The beginning of the football season set fans up with high expectations. If it had not, then 8-3 would have seemed a very successful season.
The Vikings, though, hit some rocks on the way to the end of their season after starting off brilliantly. Portland State won their first six games of the year and earned increasingly high rankings in the Division I-AA polls before dropping three of their last five regular season games and losing in the first round of the playoffs to Delaware.
During the first half of the season, the Viking offense was putting up some gaudy numbers on the strength of quarterback Jimmy Blanchard’s arm and the running ability of PSU male team sport Athlete of the Year Charles Dunn. The offense averaged 35.6 points, 247.8 passing yards, and 185.5 rushing yards per game.
Though the season ended roughly, the Vikings still finished 8-3. Blanchard threw for 2,660 yards and 17 touchdowns on the season and was selected first team All-Big Sky Conference. The Jacksonville Jaguars were impressed and agreed to terms with Blanchard even after he went undrafted.
PSU cornerback Rashad Floyd has also gone on to professional ball, signing a one-year deal with the Hamilton Tiger-cats of the Canadian Football League.
The men’s and women’s cross country teams made it as far as the NCAA West Regionals in 2000. The men’s team finished 21st while the women’s team placed 17th in Fresno, Calif. The Viking men placed last out of nine teams at the Big Sky Championships, while the women came in seventh.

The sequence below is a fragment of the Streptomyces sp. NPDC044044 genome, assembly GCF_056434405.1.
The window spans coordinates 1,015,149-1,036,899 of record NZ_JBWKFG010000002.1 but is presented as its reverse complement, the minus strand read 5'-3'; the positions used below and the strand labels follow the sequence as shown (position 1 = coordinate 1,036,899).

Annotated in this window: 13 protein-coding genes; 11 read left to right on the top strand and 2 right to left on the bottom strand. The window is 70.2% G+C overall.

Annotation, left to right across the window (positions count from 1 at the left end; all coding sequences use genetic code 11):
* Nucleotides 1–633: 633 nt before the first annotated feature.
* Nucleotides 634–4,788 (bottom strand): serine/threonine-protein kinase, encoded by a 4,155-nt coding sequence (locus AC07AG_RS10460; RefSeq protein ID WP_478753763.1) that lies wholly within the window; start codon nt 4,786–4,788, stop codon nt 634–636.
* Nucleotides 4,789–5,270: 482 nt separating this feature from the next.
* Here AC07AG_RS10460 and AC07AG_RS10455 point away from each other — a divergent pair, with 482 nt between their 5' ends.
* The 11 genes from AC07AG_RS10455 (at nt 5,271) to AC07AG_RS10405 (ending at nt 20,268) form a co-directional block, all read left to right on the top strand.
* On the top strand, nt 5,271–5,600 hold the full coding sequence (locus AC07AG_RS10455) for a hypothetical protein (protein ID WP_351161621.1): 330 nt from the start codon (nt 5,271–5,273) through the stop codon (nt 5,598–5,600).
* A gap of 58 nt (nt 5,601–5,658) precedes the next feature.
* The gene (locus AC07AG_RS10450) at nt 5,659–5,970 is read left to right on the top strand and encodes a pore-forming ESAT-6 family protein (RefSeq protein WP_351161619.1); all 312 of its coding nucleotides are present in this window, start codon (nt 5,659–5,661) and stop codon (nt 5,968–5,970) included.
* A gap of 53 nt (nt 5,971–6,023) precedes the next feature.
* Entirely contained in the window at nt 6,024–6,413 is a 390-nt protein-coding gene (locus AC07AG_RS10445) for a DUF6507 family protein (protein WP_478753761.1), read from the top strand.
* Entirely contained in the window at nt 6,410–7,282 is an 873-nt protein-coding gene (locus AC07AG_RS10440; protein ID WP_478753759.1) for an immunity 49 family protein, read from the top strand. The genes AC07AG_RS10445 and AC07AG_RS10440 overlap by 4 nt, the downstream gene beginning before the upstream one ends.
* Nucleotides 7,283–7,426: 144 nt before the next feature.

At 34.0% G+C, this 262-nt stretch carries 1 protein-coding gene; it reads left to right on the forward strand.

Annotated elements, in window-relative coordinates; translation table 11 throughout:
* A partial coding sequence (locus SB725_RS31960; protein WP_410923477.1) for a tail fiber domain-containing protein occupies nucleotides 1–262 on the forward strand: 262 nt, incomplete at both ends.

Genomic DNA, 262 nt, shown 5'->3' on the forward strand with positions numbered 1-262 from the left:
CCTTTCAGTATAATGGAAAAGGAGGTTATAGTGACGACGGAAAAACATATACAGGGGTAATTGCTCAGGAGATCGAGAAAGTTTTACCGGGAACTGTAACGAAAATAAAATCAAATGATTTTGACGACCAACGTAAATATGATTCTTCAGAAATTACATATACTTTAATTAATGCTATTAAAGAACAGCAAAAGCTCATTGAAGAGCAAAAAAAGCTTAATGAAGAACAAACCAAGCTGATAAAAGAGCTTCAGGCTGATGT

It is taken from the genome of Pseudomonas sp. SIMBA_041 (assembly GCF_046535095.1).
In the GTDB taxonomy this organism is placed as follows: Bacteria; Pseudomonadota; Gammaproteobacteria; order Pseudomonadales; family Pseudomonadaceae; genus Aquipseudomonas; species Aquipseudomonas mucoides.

The women were led by Melissa Telford, the PSU female Scholar-Athlete of the Year who herself finished in 80th place out of 192 runners. Brian Orth paced the men, finishing 105th.
The PSU volleyball team managed to go their entire season without a victory. At the conclusion of the turmoil, coach Chris Stanley resigned and former PSU coach Chris Mozzochi was hired to restore the program to its former glory. The Vikings finished 0-25, and 0-16 in the Big Sky Conference – the worst season PSU volleyball has ever had.
Stanley coached the Vikings for six years, winning a total of 57 games. In 1995, Stanley coached the Vikings to the Pacific West Conference championship in 1995 before the team moved up to Division I.
The PSU women’s soccer team lost every one of their games in 2000. The team finished 0-18, while scoring only nine goals all season.
The Vikings were beaten severely on the field all season. They gave up an average of 4 goals on 31 shots per game to their opposition, while only attempting an average of 4.7 shots per game themselves.
Aimee Mansoor was selected for the second time to the second team of the All-Big Sky squad for her play as midfielder. And the team does look to be headed in the right direction. They have hired Tara Bilanski to replace former head coach Dana Kusjanovic. Bilanski has been actively recruiting new players. With no seniors this year, the team will also be returning all of their players.
The Viking wrestlers, an extremely young team, made a good showing for themselves in 2001, and earned the experience that will aid them in coming years.
Head coach Marlin Grahn’s team was also subject to injuries for much of the season, often causing the team to have to forfeit matches. This was part of why the Vikings lost many of their dual meets in 2001.
At the Pac-10 Championships, Portland State finished eighth, but senior John Fasana defeated the best the Pac-10 had to offer after an initial loss to qualify for an NCAA championship berth.